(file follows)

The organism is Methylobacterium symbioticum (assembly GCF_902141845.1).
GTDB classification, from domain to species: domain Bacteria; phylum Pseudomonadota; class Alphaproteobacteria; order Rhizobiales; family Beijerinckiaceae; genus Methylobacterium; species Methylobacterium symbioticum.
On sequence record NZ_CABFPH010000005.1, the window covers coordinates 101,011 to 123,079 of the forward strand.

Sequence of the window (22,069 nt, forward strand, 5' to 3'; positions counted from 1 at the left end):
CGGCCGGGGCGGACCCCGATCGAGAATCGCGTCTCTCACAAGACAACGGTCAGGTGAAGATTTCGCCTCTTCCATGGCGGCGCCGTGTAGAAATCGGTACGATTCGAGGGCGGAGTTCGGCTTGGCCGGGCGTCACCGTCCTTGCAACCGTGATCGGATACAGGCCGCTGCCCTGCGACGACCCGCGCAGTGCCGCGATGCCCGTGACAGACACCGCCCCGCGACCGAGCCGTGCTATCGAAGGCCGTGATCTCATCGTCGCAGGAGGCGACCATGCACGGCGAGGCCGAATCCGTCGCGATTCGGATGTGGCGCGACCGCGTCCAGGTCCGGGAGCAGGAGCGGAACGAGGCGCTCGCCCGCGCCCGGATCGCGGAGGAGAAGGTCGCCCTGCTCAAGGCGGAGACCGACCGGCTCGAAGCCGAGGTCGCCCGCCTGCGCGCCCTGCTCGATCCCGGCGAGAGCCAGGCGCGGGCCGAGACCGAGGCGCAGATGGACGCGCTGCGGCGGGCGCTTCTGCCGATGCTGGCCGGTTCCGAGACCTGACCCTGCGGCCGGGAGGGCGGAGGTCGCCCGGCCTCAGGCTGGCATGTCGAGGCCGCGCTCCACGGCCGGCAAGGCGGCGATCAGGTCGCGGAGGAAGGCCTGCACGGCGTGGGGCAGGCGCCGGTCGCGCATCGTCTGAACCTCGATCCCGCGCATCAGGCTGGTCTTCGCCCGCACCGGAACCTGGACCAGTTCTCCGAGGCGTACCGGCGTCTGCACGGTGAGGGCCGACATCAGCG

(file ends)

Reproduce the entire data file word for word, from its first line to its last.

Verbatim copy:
The organism is Methylobacterium symbioticum (assembly GCF_902141845.1).
GTDB classification, from domain to species: domain Bacteria; phylum Pseudomonadota; class Alphaproteobacteria; order Rhizobiales; family Beijerinckiaceae; genus Methylobacterium; species Methylobacterium symbioticum.
On sequence record NZ_CABFPH010000005.1, the window covers coordinates 101,011 to 123,079 of the forward strand.

Sequence of the window (22,069 nt, forward strand, 5' to 3'; positions counted from 1 at the left end):
CGGCCGGGGCGGACCCCGATCGAGAATCGCGTCTCTCACAAGACAACGGTCAGGTGAAGATTTCGCCTCTTCCATGGCGGCGCCGTGTAGAAATCGGTACGATTCGAGGGCGGAGTTCGGCTTGGCCGGGCGTCACCGTCCTTGCAACCGTGATCGGATACAGGCCGCTGCCCTGCGACGACCCGCGCAGTGCCGCGATGCCCGTGACAGACACCGCCCCGCGACCGAGCCGTGCTATCGAAGGCCGTGATCTCATCGTCGCAGGAGGCGACCATGCACGGCGAGGCCGAATCCGTCGCGATTCGGATGTGGCGCGACCGCGTCCAGGTCCGGGAGCAGGAGCGGAACGAGGCGCTCGCCCGCGCCCGGATCGCGGAGGAGAAGGTCGCCCTGCTCAAGGCGGAGACCGACCGGCTCGAAGCCGAGGTCGCCCGCCTGCGCGCCCTGCTCGATCCCGGCGAGAGCCAGGCGCGGGCCGAGACCGAGGCGCAGATGGACGCGCTGCGGCGGGCGCTTCTGCCGATGCTGGCCGGTTCCGAGACCTGACCCTGCGGCCGGGAGGGCGGAGGTCGCCCGGCCTCAGGCTGGCATGTCGAGGCCGCGCTCCACGGCCGGCAAGGCGGCGATCAGGTCGCGGAGGAAGGCCTGCACGGCGTGGGGCAGGCGCCGGTCGCGCATCGTCTGAACCTCGATCCCGCGCATCAGGCTGGTCTTCGCCCGCACCGGAACCTGGACCAGTTCTCCGAGGCGTACCGGCGTCTGCACGGTGAGGGCCGACATCAGCG